To believe that tourists will visit Chatham, regardless of its obvious hostility, is just plain wrong; they will go to Hudson, Great Barrington, and a plethora of other locales that offer comparable services to chatham, again, without the hostility. This, in turn, will choke many Chatham businesses.
The Pub would project to see a downturn in summer and fall business, and we’d expect that this projection would stand for Main Street in its entirety. This means that, as far as we stand, our sizable investment in both our Pub and in the longterm economic stability of Chatham, is about to experience a stress test that very well might become permanent.
Actually, the likelihood is extremely high that it will pass.
Angus and I certainly did not invest in Chatham just to have it change from pro-business to becoming actually hostile to not only business but the economic lifeblood that is brought to many of us by outside visitors to our Town.
Furthermore, for this all to proceed in the shadows sans debate, and at the behest of groups who may actually reside OUTSIDE of the actual Town, just puzzles me from a civic and economic standpoint.
Regardless of how we feel as business owners, one thing is clear; unless we speak with a unified voice, this town’s policy makers will continue to disregard us as individuals.
I would propose, to those willing and able to approach this proactively, that we consider the concept of joining together into a Main Street Business Alliance. This group would be open to all Chatham businesses and would insist on being properly invited to all business relevant meetings, and to have its opinion respectfully considered. This would be a group that together, would allow for us to take such actions and split the cost of, for instance, the billboard in Chatham on RT 66 for relevant messaging. Or, pooling resources for legal representation with which we could demand answers and motives and use for representation, which is always more affordable split amongst many.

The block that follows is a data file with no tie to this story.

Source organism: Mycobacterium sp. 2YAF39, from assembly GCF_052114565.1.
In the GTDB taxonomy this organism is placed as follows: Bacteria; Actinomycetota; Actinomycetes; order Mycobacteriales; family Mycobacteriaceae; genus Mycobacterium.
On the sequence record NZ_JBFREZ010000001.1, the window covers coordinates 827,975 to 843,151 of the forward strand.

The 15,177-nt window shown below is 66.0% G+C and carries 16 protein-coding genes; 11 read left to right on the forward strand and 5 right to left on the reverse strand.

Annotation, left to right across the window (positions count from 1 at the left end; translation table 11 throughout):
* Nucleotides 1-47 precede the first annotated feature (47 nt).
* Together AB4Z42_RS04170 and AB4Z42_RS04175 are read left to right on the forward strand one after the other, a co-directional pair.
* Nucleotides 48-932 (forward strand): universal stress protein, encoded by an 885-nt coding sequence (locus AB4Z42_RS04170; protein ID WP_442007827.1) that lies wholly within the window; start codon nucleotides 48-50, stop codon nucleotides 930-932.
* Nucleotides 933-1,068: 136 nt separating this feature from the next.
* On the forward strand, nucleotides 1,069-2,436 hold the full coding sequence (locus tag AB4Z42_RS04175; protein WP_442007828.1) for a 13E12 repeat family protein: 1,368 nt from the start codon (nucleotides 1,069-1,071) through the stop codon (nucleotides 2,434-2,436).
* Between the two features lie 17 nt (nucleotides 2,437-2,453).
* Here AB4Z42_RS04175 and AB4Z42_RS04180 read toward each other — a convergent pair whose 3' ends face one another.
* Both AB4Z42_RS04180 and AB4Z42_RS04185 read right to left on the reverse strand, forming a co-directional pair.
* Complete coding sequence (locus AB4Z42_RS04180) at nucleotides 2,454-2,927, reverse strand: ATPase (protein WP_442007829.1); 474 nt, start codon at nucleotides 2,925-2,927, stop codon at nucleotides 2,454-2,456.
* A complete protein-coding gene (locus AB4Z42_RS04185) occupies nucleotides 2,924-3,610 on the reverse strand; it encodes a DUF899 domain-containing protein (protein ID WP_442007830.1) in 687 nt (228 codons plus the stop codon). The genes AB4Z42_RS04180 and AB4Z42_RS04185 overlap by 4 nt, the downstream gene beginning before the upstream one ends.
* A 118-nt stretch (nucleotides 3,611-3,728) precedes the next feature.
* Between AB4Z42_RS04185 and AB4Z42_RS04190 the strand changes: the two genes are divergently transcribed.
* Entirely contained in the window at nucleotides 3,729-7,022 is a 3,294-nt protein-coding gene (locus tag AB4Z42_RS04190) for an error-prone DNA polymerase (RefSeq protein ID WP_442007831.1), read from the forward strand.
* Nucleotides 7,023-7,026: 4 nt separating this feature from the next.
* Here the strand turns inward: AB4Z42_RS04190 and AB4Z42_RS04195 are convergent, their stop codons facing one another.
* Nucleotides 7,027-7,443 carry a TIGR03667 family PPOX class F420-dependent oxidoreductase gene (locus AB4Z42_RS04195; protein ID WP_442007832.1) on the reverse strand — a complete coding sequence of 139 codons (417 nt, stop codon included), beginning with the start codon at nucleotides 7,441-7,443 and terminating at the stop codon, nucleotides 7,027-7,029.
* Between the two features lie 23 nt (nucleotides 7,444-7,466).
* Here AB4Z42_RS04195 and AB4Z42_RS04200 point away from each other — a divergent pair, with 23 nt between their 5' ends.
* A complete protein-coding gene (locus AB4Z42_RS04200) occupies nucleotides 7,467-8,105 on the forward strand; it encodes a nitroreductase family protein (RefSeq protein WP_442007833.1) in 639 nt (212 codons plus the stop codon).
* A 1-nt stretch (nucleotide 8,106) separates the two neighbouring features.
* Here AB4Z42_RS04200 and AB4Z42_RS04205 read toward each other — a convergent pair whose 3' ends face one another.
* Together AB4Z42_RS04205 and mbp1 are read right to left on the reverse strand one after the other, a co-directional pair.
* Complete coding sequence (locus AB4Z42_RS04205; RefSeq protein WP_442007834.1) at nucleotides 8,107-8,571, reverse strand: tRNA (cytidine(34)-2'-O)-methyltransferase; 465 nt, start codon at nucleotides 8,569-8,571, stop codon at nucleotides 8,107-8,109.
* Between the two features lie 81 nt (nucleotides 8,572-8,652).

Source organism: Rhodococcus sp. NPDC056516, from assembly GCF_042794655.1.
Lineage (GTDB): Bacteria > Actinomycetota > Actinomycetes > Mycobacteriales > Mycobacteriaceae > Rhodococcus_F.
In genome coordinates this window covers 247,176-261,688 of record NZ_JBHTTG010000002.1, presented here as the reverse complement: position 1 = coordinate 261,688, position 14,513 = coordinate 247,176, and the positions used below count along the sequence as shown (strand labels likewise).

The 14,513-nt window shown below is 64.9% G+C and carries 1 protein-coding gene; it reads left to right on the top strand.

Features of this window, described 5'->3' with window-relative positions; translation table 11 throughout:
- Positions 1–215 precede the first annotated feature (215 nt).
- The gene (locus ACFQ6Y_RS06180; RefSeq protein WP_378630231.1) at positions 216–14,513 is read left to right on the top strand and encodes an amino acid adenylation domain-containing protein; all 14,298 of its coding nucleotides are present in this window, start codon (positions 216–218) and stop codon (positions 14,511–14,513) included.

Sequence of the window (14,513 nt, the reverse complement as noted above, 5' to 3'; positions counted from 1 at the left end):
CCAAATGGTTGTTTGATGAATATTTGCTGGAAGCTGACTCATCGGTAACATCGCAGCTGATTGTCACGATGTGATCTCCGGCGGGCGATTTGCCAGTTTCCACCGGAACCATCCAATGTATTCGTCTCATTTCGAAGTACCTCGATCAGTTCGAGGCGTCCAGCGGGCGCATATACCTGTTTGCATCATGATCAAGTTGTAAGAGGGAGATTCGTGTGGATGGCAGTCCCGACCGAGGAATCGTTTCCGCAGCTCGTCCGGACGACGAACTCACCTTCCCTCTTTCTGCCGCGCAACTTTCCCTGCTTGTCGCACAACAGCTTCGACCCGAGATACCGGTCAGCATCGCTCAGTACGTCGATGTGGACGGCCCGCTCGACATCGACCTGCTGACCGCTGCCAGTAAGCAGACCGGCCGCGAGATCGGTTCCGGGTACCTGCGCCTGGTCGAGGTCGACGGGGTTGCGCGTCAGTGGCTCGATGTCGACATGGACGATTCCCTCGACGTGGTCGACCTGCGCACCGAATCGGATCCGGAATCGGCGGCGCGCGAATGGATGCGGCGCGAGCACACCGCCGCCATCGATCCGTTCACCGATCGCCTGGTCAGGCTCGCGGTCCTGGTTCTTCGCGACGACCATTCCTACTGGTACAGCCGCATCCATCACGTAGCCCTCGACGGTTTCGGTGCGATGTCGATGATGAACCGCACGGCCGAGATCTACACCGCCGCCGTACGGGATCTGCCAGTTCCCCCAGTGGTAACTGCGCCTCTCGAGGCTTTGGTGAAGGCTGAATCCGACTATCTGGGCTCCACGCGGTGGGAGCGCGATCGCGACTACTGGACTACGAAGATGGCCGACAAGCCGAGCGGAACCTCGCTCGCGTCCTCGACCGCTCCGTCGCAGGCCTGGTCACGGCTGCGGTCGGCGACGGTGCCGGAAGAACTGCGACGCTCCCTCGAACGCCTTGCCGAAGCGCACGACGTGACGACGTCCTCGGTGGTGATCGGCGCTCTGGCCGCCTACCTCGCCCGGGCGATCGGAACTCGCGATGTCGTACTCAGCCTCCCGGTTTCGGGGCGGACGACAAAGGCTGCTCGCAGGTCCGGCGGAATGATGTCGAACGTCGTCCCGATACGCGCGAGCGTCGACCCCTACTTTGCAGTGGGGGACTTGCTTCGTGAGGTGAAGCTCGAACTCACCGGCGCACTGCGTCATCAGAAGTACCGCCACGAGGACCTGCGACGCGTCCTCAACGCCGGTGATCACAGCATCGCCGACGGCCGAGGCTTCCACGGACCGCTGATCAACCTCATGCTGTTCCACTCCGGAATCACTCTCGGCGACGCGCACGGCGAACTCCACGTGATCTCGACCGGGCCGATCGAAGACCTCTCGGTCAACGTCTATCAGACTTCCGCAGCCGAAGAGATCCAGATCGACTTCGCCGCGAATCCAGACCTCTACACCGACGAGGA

Between the filthy food truck polluting our windows, the exuberant cost of water, and many other indications of neglect, it’s clear that this town’s leadership is set on ignoring the sizable business community, to the detriment of many and the benefit of a few.
Reality is, measures like this take a toll and people will indeed notice that Chatham is closed to business and outside interest. This in turn, and over some time, will result in store fronts being shuttered and our Main Street going the way of many American main streets have before.
While Chatham is special to us all, it is certainly not unique. It will suffer because these measures will push the tourists to simply click on the neighboring towns and avoid our area altogether. After all, where would they stay?
Whilst some of us may have the ability or option to be diversified, many do not. If these measures pass, and we as a business are unable to make it through summer and fall, we will simply pack up and leave to somewhere that welcomes both us and our ability to contribute as well as profit.
We won’t burn through valuable assets simply treading water in a Town that doesn’t appreciate us; we’ll go somewhere where we can draw a profit and feed our families and live life free of the stresses imposed upon us in Chatham… There is far too much opportunity to be had in our Hudson Valley, an area north of 12 million some people, to simply settle for a new normal that very well might leave our businesses living day to day and the financial stresses untenable.
Ellen, I definitely appreciate the thread to contribute to this debate; again, this has been the first opportunity we’ve had to offer our thoughts. If nothing else, we hope that we all can join our voices and further debate on local matters to the betterment of Chatham and all businesses and residents. Count on us, we’ll be there tomorrow at 6pm. Hope everyone had a splendid weekend!
Gray Ballinger, The People’s Pub
4 thoughts on “Local Business Owner Response”